Why does God allow evil to exist? Some of us might have asked this question over the last several weeks. Why does God allow babies to be born blind? Or wicked men to prevail? Or deadly viruses to sweep the globe and envelop it in chaos? Is it because of our wickedness? Is it because we have sinned against God? Perhaps, or perhaps not. When it comes down to it, we do not know why evil is allowed to exist. But, one thing that we do know is this: all things work together for good for those who love God” (Romans 8:28). Or as today’s gospel relates, “he was born blind so that God’s works might be revealed in him” (Jn 9:4). In other words, while we do not know why God allows evil to exist, we do know that God turns all things – even evil – towards his purposes.
Today’s gospel recounts the healing of a man born blind. Jesus encounters a blind man, covers the blind man’s eyes with mud and saliva and instructs the blind man to wash in the pool of Siloam. The man follows Jesus’ instructions and his sight is restored.
“He was born blind so that God’s works might be revealed in him”. What then are the works of God? Is it the miraculous healing of the blind man? Or is it something deeper? Jesus’ divinity was partly revealed by his miraculous healing. However, the blind man did not actually recognize Jesus as the Son of Man immediately. When questioned by the Pharisees, the man stated that Jesus is a prophet (Jn 9:17). Only when he was asked directly by Jesus “Do you believe in the Son of Man?”, was he able to say “Lord, I believe” (Jn 9:35). Thus, the works of God are not primarily physical miracles, but is rather the gift of faith.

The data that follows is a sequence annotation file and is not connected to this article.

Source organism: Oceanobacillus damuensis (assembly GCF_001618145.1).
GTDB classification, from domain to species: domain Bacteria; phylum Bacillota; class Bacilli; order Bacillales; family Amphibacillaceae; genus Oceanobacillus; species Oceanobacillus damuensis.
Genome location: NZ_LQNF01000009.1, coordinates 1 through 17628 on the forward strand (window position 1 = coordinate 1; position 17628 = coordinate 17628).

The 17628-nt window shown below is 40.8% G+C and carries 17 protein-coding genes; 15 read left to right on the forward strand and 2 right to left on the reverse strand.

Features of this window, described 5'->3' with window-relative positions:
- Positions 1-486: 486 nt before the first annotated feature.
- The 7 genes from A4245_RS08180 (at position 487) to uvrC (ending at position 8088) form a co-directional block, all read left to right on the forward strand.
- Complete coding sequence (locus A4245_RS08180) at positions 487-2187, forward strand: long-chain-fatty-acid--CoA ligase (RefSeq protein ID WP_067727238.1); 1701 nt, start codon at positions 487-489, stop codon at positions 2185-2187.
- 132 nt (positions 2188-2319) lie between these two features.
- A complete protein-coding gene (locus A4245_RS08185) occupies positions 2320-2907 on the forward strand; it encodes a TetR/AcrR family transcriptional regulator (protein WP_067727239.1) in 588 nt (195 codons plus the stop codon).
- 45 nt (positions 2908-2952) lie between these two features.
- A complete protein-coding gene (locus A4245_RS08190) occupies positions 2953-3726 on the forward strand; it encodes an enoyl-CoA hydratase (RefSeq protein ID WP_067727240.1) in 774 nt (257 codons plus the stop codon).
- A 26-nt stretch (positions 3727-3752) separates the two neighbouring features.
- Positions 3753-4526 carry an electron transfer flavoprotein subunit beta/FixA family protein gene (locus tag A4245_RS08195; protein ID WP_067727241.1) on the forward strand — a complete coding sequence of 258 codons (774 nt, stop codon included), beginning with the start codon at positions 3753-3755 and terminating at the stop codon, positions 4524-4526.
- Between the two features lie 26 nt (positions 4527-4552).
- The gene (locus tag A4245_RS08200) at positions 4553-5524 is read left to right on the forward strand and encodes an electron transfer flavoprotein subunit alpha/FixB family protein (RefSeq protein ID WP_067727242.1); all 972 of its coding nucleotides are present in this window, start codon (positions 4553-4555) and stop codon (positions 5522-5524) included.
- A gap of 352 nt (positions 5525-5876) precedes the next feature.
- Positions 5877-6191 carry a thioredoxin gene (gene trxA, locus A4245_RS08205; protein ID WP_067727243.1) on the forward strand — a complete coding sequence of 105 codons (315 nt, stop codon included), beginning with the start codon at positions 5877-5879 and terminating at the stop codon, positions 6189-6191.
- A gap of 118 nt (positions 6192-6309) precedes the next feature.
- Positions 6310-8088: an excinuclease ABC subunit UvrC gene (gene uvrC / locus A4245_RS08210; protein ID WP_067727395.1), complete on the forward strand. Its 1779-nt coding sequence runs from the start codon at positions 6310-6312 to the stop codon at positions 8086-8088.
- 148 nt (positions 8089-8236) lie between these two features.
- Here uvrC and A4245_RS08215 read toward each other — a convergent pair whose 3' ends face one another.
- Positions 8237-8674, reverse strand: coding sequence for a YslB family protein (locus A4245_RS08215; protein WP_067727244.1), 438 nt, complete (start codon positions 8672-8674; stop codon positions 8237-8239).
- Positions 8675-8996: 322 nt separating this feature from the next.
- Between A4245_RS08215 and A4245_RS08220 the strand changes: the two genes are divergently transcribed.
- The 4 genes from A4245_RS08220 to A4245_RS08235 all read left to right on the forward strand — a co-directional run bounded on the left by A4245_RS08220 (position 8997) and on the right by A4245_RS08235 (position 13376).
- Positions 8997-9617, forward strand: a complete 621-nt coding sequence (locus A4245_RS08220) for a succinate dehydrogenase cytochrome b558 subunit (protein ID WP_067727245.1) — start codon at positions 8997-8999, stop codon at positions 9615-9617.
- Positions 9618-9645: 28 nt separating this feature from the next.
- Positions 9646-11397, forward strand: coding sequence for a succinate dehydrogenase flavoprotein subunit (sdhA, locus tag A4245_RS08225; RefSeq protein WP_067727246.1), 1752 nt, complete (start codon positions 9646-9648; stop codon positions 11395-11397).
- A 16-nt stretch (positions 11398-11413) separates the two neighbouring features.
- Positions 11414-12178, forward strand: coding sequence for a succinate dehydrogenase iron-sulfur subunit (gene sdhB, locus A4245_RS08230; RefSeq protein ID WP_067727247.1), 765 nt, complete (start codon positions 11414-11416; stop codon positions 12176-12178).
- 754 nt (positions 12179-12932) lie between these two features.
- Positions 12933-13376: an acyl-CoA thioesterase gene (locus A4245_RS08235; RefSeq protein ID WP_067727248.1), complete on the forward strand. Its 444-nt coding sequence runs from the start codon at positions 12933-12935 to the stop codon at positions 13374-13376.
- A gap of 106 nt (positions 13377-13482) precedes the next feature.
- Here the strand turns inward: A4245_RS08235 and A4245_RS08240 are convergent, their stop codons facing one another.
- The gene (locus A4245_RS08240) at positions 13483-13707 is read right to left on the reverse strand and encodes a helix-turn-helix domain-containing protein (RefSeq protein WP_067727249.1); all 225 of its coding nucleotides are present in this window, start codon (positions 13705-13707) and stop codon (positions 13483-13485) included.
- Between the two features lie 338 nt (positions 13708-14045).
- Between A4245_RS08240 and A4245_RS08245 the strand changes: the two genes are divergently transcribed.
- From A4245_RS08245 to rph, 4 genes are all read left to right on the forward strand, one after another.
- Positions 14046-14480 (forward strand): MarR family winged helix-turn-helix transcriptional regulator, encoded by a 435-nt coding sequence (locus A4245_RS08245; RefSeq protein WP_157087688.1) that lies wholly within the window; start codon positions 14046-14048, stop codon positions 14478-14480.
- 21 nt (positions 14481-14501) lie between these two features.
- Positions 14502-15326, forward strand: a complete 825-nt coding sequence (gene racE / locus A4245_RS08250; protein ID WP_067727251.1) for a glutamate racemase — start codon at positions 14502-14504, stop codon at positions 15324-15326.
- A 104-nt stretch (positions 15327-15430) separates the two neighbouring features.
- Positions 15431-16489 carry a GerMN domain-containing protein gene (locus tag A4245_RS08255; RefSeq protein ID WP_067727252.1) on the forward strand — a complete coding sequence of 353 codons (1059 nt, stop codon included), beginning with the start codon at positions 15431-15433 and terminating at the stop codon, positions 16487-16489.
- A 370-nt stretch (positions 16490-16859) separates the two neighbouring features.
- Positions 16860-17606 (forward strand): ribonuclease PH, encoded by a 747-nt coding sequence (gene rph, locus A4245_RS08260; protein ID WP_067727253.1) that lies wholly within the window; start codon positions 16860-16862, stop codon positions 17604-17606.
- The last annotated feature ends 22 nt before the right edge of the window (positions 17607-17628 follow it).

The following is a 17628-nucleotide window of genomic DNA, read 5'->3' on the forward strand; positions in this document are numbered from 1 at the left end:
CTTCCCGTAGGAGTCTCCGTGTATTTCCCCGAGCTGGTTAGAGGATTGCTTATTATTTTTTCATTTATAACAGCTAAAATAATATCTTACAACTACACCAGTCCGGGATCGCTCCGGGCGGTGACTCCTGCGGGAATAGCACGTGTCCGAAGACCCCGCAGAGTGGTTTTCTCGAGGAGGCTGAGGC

God, therefore, uses times of evil to increase our faith. Whenever we go through a trial, we are tested. Our commitment to our final goal is questioned. Is the prize worth the pain? The entire world is being tested right now by the Coronavirus. We do not know why God has allowed for this virus to spread. But we do know that the Coronavirus is a time of testing. Will we keep the faith, and thereby allow the works of God to be perfected in us? Or will we doubt the goodness of God?
Here is it important to remember that faith is not an empty concept. Rather, faith directs us towards hope. As Christians, our hope cannot ultimately be in the things of this world. “For all flesh is as grass, and all the glory of man as the flower of grass. The grass wither, and the flower thereof falls away” (1 Pt 1:24). If we put our hope in flesh, our hope will fade along with our flesh. Instead, we must put our hope, like the blind man, in the Son of Man. Only in Jesus is our hope secure. Only in his kingdom will our faith be rewarded.
So, during this time of testing, we must not waiver in our faith. We must not doubt the goodness of God. Instead, we must look forward to our one lasting hope – which is Christ himself.
Ian Mahood – St. Joseph Seminary, Edmonton, Alberta
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